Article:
‘THE FIGHTER’ (2010): A FILM BY DAVID O. RUSSELL

December 22, 2012 Film Reviews

Director David O. Russell has a knack for making films about socially dysfunctional families. His cynical, sardonic but perversely hilarious directorial debut Spanking the Monkey (1994) seized on the loneliness, disillusionment, alienation and incest of suburban life in small town America.

In The Fighter (2010), Russell weaves three seemingly incongruous genres, the documentary, the sports drama and the biopic to scrutinise the lives, trials and tribulations of professional boxer "Irish" Mickey Ward (Mark Wahlberg) and his older brother Dicky Eklund (Christian Bale in his audacious, brazen

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‘CINEMA PARADISO’ (1989): A FILM BY GIUSEPPE TORNATORE

November 15, 2012 Film Reviews

Some gifts have the power of stirring our deepest, most dormant memories by simultaneously conjuring the ghostly legacies of others.

In writer/director Giuseppe Tornatore's Cinema Paradiso (1989), Salvatore 'Toto' de Vita, a prominent Rome-based filmmaker, returns to his Sicilian hometown of Giancaldo after receiving news of the death of Alfredo, the projectionist of its eponymous cinema and his former childhood mentor. Arriving after a thirty-year absence, Salvatore encounters a landscape that has changed as much by the vicissitudes of time and technology as by the facility (and

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‘THE DICTATOR’ (2012): A FILM BY LARRY CHARLES

November 15, 2012 Film Reviews

In 2001 he burst onto the big screen as a boorish, uncouth, faux-pas prone gangster rapper from Staines in Ali G Indahouse. In 2006 he toured America as the sexist, homophobic and anti-Semitic Kazakhstani journalist Borat Sagdiyev in Borat: Cultural Learnings of America for Make Benefit Glorious Nation of Kazakhstan. 2009 marked his resurgence as a gay Austrian fashion reporter in the mockumentary Brüno.

This year, British comedian Sacha Baron Cohen returns to the screen as Admiral General Aladeen in co-writer/director Larry Charles's The Dictator, playing the iron-fisted despot of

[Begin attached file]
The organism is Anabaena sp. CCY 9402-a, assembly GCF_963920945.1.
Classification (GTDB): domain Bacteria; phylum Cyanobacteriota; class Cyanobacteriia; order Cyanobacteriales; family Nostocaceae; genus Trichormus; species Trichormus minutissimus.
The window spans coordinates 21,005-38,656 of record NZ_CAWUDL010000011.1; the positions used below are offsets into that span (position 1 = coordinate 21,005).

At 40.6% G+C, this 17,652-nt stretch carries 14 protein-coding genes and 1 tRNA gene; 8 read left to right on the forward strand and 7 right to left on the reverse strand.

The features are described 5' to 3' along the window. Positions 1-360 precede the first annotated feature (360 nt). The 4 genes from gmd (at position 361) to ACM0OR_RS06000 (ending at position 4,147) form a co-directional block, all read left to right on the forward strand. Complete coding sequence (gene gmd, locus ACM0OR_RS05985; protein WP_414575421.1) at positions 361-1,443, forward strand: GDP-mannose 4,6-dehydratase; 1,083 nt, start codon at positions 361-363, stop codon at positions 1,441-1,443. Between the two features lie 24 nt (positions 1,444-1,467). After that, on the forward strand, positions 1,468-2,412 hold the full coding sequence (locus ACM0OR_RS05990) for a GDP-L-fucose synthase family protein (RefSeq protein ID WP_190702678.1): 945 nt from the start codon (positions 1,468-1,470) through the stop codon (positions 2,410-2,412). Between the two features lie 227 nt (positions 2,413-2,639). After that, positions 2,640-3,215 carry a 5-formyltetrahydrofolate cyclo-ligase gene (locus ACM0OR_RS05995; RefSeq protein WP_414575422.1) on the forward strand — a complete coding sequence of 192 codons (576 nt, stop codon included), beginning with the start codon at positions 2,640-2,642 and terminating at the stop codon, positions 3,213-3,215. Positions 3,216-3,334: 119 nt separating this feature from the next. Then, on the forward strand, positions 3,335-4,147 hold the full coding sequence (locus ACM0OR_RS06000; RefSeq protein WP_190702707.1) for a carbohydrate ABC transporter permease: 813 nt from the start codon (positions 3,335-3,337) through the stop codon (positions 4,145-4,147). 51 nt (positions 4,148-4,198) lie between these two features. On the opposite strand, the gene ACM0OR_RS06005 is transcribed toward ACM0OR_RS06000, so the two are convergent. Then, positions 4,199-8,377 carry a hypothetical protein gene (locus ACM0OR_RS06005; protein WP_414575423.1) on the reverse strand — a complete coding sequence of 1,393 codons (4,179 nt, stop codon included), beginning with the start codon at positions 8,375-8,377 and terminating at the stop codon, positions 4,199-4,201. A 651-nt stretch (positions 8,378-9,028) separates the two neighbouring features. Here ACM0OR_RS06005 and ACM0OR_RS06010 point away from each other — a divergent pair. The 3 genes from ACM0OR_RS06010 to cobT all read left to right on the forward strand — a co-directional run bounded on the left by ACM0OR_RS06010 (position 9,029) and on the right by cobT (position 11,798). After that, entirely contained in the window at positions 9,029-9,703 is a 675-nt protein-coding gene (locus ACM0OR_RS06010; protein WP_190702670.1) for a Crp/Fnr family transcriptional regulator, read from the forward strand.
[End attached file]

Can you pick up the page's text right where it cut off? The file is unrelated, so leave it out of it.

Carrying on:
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‘MELANCHOLIA’ (2011): A FILM BY LARS VON TRIER

November 15, 2012 Essays on Film

When Danish Writer/Director Lars von Trier releases a new film, it is often marred by controversy - both for what transpires on the screen and off it.

When Anti-Christ premiered at the 2009 Cannes Film Festival, it divided critics and audiences with its explicit and graphic depictions of violence, misogyny and genital mutilation (including a grisly scene of a clitoris being sliced off with a rusty pair of sewing scissors). When a journalist, at a press conference for the film, demanded that von Trier justify why he made the movie, the director infamously retorted: 'I think it's a very

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‘INLAND EMPIRE’ (2006): A FILM BY DAVID LYNCH

November 15, 2012 Essays on Film

 

‘To me, a detective is the most magical type of character, because mysteries are to me the greatest thing. Puzzles and things like this are thrilling, clues, things like finding money. Everything is a mystery and we’re all detectives. Even scientists are detectives and they’re all looking for clues to solve the big mystery. There are so many detectives going around, and so many mysteries’.

This from David Lynch, a director whose films likewise force the viewer to assume the role of a cinematic sleuth. From his brilliant, enigmatic Eraserhead (1977) to the corrosive and confounding

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